NIS agents raid offices, homes of five activists

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NIS agents raid offices, homes of five activists


Hong Sung-kyu, spokesman of the Unified Progressive Party, complains yesterday at his house in Hwaseong, Gyeonggi, as intelligence agents search for evidence of national security law violations. [NEWSIS]

The National Intelligence Service continued its string of raids yesterday on Unified Progressive Party members’ premises, including that of its spokesman, Hong Sung-kyu, as part of the intelligence agency’s investigation into the alleged plot to overthrow the Korean government.

Beginning at 6:40 a.m. yesterday, the spy agency raided residences and offices of five UPP members: the party’s spokesman, Hong; Ansan’s Sangrok district office head, Kim Seok-yong; Pyeongtaek B’s district head, Kim Yang-hyeon; the party’s adviser Yoon Yong-bae; and Hwaseong B’s deputy chief, Choi Jin-seon.

Some of the party members tussled with investigators to stop them from entering the sites of the raids. The investigators, operating with court-issued warrants, seized documents, computer drives and some cell phones. The NIS also searched the cars of some of the members and performed body searches on others.

The five are suspected of violating the National Security Law and plotting to overthrow the government, the same charges filed against the party’s Representative Lee Seok-ki, who is under detention at the Suwon District Prosecutors’ Office.

According to the NIS, Lee attended a meeting of members of a group in the UPP, known as the Revolutionary Organization or RO, on May 12 and discussed plans for assisting North Korea if another war broke out. It said the five UPP members who were the targets of yesterday’s raids attended the May 12 meeting with Lee, and all had spoken at that meeting. The NIS has obtained a recording of the meeting and transcribed it. Sources said the NIS may summon the five for questioning after reviewing evidence obtained in the raids. If any evidence of involvement in the alleged RO conspiracy is found, it will probably lead to detention for them as well.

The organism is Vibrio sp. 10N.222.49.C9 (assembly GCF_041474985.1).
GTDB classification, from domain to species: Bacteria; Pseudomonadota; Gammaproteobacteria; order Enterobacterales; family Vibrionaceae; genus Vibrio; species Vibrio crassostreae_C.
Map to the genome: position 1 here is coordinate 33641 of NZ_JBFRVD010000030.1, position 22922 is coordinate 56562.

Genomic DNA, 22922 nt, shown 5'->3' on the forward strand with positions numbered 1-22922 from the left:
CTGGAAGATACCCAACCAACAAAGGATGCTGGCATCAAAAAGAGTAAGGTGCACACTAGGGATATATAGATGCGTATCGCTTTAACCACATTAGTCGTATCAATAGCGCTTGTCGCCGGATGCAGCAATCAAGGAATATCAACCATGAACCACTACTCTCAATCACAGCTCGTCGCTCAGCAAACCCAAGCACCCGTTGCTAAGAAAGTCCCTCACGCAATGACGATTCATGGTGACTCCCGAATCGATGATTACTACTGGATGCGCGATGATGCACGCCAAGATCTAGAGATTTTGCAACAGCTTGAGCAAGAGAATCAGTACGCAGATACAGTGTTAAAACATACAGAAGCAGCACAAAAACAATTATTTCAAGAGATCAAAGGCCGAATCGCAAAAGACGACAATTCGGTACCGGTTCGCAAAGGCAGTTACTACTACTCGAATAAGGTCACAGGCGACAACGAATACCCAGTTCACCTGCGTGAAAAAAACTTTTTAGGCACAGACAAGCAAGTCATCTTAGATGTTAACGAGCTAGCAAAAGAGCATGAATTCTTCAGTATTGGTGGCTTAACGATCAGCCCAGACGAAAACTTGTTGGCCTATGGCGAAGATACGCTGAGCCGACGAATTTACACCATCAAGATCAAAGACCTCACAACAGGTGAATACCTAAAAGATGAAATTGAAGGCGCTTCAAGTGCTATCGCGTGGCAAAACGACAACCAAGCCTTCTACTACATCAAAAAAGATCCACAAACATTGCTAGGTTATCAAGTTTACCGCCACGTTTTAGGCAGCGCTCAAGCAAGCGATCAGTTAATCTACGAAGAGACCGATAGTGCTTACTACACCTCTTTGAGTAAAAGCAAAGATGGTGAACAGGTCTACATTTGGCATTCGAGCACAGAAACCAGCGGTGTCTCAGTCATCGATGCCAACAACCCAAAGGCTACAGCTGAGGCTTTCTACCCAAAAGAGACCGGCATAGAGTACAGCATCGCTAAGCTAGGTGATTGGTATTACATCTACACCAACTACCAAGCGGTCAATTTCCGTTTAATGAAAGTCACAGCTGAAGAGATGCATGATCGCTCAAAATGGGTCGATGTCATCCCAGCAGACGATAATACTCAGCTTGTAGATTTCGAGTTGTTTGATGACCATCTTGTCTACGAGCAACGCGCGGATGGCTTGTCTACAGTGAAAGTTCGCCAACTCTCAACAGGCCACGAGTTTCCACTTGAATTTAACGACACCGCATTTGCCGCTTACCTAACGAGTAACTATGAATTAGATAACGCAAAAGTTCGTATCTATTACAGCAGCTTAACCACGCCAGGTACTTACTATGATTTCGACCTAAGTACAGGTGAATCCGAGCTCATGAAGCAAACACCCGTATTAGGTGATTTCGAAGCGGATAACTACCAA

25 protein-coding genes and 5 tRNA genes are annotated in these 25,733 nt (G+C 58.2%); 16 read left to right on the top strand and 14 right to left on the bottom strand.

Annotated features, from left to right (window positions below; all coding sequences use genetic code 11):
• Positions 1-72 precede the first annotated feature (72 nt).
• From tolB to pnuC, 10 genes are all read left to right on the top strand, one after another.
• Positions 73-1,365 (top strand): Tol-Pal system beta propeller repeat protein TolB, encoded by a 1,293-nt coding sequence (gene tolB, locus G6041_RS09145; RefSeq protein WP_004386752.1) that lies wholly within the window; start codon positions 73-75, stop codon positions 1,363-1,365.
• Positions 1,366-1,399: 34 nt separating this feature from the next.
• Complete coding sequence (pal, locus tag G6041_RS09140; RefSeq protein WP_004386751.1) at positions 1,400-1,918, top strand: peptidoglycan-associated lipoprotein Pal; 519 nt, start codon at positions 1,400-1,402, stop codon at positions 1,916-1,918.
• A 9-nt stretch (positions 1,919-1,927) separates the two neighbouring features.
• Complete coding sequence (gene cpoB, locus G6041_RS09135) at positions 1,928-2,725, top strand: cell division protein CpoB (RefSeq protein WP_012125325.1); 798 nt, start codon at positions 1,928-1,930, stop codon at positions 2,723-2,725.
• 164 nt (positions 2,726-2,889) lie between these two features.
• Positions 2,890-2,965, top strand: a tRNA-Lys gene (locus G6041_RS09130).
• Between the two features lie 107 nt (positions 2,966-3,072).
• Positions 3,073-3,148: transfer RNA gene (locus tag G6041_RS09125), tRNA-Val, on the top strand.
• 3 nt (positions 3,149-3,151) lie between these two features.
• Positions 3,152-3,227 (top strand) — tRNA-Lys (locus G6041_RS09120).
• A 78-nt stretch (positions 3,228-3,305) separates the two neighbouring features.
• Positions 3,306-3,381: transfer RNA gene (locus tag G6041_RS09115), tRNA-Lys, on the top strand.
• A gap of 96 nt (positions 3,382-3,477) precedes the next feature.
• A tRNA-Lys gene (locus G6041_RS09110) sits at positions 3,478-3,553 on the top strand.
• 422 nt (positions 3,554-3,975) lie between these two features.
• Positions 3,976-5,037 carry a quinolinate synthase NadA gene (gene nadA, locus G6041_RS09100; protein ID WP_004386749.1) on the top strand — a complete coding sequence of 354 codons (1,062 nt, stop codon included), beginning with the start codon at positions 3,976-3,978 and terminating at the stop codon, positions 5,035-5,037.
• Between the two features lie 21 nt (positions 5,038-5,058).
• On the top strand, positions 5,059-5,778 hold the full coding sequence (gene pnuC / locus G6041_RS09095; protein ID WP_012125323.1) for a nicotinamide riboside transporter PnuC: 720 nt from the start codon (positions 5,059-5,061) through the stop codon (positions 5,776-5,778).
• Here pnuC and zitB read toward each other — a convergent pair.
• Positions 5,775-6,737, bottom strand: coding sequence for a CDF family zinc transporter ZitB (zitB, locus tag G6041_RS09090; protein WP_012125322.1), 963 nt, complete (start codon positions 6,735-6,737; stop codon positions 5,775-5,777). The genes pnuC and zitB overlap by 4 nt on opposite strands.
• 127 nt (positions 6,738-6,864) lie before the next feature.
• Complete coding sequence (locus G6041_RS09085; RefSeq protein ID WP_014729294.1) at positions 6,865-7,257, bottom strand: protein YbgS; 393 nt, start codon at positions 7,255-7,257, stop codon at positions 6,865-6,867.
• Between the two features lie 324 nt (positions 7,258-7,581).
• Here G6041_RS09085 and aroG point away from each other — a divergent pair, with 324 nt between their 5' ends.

The UPP called the raids a red herring. “Today’s raid was a way to avoid public criticism of the Blue House and the NIS over Monday’s failed trilateral summit,” Representative Kim Jae-yeon said at a press briefing at the National Assembly yesterday. “The reason the NIS raided the five members’ residences and offices was because it couldn’t find any evidence that could prove the RO had plotted an insurrection conspiracy, except the dialogue transcript, which was fabricated by the NIS.”

Hong, the UPP spokesman, said, “Weeks ago, I declared that I would run in the October by-elections, and that’s why the NIS conducted this raid suddenly, ahead of the Chuseok holidays.”

Separately, the Suwon District Prosecutors’ Office, which is now in charge of the case against UPP lawmaker Lee, has started investigating how a firm connected with the pro-North Gyeonggi Dongbu Alliance won a cleaning services contract from Seongnam city government in 2010.

The prosecution summoned Seongnam government officials and questioned why the firm was selected as a city subcontractor. The prosecutors are trying to find out whether local government funds were used to support UPP-related organizations.

Earlier this month, three Gyeonggi city governments, Hanam, Seongnam, and Suwon, came under criticism for funding civic groups led by members of the RO.

The Social Economy Support Center in Suwon, for example, received about 260 million won ($240,000) per year for small business support. The head of the center is Lee Sang-ho, an adviser to the Gyeonggi Progressive Alliance, who was detained last week after being accused of conspiracy.


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